And I think whenever inspecting a car, good lighting is very important and even if you have good lighting, or you're out in the parking lot, you know sunlight, that's good lighting, but there always are gonna be areas in these cars, maybe you gotta look up under the dash, or maybe you need to crawl up under the carand look at something, you really need aflashlight, a good flashlight to look at these things.

Because if you can't see inthose dark areas too good, it's really gonna be hardto determine what's wrong, and probably this is gonnalead to a supplement, once you tear it down, and that's something you wanna eliminate The less supplements, the better, which we'll talk about that more later.

And many times, the estimator's gonna need to inspect underneath the car.

Now if you have a stall set up, and you have a lift and everything, that works really good.

But not all shop estimatingstalls have that, but you do need to have a, nearby, in your stall, you need to have to have a jackand some jack stands, that if you do need to lift it up, that you can crawl under there to look at some suspension parts or something that may be damaged.

And it's also important to be well organized in your work area.

Be organized, clean, andprovide a easy workflow, to move cars in and out.

It'd take up a lot of time if you have to shuffle cars around, you pull a car in, you're in the middle of estimating it, you have to back it outto let another car out.

If possible, you don'twanna be in that situation, so have your stall setup to where you can pull a car in there and leave it, and it does not disturb the rest of the workflow with the rest of the shop.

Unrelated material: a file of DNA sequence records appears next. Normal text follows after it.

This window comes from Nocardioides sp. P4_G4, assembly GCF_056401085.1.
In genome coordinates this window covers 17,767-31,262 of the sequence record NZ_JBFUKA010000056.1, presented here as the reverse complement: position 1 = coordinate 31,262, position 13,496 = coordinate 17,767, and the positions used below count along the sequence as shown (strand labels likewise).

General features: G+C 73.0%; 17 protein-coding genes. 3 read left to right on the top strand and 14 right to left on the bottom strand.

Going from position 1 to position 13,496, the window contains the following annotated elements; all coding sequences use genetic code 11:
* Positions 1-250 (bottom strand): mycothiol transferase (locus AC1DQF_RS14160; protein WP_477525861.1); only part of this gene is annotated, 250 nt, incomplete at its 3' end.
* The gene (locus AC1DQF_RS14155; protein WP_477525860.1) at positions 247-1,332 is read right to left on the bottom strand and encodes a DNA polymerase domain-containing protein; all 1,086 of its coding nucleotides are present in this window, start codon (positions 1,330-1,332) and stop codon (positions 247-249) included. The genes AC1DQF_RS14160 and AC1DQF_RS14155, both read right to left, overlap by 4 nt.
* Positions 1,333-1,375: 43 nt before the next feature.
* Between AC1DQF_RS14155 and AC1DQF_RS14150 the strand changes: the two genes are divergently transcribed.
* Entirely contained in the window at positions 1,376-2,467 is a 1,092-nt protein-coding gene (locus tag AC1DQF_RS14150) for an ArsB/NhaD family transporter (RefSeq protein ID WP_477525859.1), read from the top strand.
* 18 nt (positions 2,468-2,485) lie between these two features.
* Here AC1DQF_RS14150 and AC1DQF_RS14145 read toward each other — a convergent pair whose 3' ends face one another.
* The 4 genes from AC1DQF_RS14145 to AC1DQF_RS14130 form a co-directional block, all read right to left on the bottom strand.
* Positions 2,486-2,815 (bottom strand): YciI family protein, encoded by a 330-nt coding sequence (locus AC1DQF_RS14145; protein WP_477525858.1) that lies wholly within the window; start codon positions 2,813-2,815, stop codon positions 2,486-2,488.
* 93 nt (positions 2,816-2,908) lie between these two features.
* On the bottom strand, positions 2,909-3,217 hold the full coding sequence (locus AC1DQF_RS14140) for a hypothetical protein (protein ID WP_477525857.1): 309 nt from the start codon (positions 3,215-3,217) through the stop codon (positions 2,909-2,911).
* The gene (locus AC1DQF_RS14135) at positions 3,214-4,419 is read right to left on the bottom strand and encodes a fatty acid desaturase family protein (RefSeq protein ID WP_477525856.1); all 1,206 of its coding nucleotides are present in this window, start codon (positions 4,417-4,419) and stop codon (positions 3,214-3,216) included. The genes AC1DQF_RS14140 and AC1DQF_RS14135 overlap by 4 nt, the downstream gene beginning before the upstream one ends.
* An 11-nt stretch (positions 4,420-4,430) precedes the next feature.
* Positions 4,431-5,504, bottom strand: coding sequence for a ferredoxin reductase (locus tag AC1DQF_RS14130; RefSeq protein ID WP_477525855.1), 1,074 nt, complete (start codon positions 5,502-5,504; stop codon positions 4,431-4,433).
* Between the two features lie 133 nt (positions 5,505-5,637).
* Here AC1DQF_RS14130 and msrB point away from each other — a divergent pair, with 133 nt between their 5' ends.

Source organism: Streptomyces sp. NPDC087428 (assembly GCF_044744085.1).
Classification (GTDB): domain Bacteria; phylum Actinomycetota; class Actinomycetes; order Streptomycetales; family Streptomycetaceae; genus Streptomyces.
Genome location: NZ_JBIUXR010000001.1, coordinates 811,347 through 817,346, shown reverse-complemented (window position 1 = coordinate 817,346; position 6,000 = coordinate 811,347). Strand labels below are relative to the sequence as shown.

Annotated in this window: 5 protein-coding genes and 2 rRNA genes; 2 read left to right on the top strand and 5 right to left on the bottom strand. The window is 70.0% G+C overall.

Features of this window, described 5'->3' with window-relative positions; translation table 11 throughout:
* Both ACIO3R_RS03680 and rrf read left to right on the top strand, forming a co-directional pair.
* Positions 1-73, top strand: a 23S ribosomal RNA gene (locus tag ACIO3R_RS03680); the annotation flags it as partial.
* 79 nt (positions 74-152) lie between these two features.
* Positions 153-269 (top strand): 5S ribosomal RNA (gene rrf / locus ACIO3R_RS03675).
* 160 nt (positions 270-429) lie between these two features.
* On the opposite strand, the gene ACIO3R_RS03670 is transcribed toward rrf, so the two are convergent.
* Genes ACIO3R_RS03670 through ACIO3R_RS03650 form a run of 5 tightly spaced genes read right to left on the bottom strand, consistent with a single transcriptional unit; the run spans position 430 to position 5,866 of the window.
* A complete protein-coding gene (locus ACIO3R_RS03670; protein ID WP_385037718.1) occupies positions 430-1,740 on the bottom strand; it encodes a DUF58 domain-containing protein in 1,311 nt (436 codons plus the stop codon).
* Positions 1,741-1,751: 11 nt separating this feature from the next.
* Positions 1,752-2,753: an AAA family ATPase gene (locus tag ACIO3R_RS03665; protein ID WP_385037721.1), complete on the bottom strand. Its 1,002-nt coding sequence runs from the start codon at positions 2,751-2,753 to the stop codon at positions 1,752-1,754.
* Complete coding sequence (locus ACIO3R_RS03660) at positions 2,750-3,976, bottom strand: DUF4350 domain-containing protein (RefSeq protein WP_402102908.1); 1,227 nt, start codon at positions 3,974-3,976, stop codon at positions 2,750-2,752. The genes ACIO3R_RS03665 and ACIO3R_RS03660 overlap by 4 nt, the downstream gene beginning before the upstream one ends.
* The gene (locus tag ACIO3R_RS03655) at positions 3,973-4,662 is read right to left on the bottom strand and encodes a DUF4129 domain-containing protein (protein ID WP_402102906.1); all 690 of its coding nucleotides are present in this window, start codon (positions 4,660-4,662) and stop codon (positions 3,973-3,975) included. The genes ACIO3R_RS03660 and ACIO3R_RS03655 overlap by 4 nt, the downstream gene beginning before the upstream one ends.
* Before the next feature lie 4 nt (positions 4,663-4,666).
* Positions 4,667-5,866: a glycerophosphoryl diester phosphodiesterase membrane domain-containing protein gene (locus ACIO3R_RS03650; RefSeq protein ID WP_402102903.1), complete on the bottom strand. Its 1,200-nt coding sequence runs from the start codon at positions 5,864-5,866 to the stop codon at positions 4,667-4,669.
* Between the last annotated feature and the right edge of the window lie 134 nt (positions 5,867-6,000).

And also stay organized.

You need to have the tools that you need.

You don't wanna haveto go through the shop, borrowing tools fromdifferent body techs in there.

Have the tools that you need.

You're gonna just need some basic tools, if you might have to do alittle bit of tear-down, but have your own tools set up in there, have your jack stands, your jack, for the things thatyou're gonna need to do.

Cause it's not gonnalook very professional if you're trying to write an estimate and you're running through the shop or going to grab a technician to come and jack the car up and all that.

So just be sure that you havethe things that you need, and make sure in your estimating area that everything has aplace, and that's it's in place when you're not using it.

So what tools do youneed in your work area? Well this is really gonna vary, depending on your shopand the shop's procedures and how they do write their estimates, it's gonna vary, but I'm gonna give you some common tools that most of you will have to use.

The estimator's gonna haveto take photos of the damage, photos to help others seewhat the estimate sees.

They need to tell a story.

Photos are documents to prove the extent of the damage to the customers and to the insurance company.

You need to take photosof the overall damage, just a big picture of what happened, but you also need to take photos of the individual parts that are damaged.

Now I've used iPhones, cell phones, they work good, but youknow Larry Montanez, he's a consultant, and he says you really need a better camera, a high-quality camera,one that can zoom in, especially like on someof your individual parts where you need a really good picture, he thinks probably youneed a higher-end camera.

And especially a lot of the repair shops working directly withthe insurance company, just from the photos, soit probably is a good idea to have a high-qualitycamera to take these photos.

And I remember whenever Iwas an insurance adjuster, we used to use a 35-millimeter cameras, and we'd take these pictures, and we would have to go get 'em developed, and that was pretty expensive.

I mean today, it is so simple.

You just take a picture,plug it into the computer, and there it is, and you can send it to the insurance company, the customer, or whoever.

And another good thingabout having a camera.

Most cameras, most cell phones, sometimes you may need to take a video.